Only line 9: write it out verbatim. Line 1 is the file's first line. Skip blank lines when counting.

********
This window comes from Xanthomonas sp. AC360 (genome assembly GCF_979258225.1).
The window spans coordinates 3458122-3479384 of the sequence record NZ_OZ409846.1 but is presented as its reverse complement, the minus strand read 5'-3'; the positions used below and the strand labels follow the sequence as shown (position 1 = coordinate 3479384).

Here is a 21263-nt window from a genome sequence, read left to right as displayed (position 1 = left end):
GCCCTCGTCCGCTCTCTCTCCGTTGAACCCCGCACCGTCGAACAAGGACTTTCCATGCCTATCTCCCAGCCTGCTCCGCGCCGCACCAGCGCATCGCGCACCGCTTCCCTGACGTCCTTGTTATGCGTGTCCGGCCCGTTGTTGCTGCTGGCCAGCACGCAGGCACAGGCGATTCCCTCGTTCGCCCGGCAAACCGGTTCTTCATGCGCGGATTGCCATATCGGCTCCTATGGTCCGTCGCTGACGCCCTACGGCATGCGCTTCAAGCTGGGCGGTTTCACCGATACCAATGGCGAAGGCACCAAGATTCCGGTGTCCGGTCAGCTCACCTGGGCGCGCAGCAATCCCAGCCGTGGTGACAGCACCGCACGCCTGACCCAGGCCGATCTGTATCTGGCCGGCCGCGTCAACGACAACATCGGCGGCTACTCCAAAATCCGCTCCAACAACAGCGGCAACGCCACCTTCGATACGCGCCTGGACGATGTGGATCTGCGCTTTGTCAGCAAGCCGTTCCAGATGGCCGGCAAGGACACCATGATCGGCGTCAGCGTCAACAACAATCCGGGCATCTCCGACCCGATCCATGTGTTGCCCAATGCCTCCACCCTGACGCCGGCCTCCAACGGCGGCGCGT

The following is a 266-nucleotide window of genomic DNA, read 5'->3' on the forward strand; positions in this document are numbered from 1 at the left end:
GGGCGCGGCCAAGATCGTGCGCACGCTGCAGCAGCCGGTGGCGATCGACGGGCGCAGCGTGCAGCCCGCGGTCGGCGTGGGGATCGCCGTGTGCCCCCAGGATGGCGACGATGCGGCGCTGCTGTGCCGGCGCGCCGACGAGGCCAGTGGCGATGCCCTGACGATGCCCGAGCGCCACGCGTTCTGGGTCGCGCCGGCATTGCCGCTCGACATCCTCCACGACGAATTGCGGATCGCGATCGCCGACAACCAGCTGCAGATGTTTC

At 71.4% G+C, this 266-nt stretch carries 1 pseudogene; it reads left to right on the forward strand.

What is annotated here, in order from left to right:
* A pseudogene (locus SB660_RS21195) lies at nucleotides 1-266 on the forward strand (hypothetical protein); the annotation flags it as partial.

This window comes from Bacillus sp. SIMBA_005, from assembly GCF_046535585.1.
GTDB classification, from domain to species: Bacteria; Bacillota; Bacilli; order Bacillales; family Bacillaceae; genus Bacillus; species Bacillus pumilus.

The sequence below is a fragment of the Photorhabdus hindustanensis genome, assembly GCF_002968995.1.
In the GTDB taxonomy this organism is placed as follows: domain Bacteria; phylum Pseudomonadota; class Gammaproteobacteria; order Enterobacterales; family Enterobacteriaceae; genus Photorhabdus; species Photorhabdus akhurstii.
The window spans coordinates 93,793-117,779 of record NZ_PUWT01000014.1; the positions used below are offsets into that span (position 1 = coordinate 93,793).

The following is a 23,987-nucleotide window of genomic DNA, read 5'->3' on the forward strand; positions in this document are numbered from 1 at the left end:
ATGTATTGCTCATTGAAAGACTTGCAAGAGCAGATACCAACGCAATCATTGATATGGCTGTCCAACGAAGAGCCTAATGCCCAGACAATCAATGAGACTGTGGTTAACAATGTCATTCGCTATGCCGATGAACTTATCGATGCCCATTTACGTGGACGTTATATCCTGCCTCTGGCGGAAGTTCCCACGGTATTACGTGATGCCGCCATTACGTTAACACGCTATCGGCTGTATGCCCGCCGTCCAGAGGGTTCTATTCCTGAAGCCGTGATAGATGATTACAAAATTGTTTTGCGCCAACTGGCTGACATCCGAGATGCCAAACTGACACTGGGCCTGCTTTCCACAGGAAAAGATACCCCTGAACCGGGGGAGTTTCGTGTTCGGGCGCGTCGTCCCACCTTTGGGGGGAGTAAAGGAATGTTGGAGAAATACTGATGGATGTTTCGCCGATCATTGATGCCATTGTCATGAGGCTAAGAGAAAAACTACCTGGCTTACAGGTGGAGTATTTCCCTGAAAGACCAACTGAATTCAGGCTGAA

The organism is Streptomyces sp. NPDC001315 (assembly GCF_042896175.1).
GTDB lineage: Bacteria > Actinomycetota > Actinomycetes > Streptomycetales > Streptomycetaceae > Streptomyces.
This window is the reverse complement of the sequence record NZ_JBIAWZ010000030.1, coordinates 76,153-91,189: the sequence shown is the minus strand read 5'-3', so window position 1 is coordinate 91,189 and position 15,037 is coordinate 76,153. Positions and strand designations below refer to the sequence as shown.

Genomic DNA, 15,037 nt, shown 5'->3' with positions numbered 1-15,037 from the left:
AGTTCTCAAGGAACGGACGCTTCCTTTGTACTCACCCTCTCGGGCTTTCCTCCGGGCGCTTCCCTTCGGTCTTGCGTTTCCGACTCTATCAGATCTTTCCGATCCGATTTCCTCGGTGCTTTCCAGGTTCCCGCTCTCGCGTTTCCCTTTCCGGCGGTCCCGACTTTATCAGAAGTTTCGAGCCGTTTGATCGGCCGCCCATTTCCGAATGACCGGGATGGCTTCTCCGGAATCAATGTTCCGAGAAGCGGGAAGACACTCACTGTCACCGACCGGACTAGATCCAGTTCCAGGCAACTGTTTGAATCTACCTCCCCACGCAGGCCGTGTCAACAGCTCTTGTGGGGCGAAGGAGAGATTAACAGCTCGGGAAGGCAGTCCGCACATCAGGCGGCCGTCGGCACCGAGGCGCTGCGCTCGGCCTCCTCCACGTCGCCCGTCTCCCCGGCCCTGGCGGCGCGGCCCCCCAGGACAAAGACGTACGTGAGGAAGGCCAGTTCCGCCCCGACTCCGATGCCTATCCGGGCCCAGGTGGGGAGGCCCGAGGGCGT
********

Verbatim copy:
* A pseudogene (locus SB660_RS21195) lies at nucleotides 1-266 on the forward strand (hypothetical protein); the annotation flags it as partial.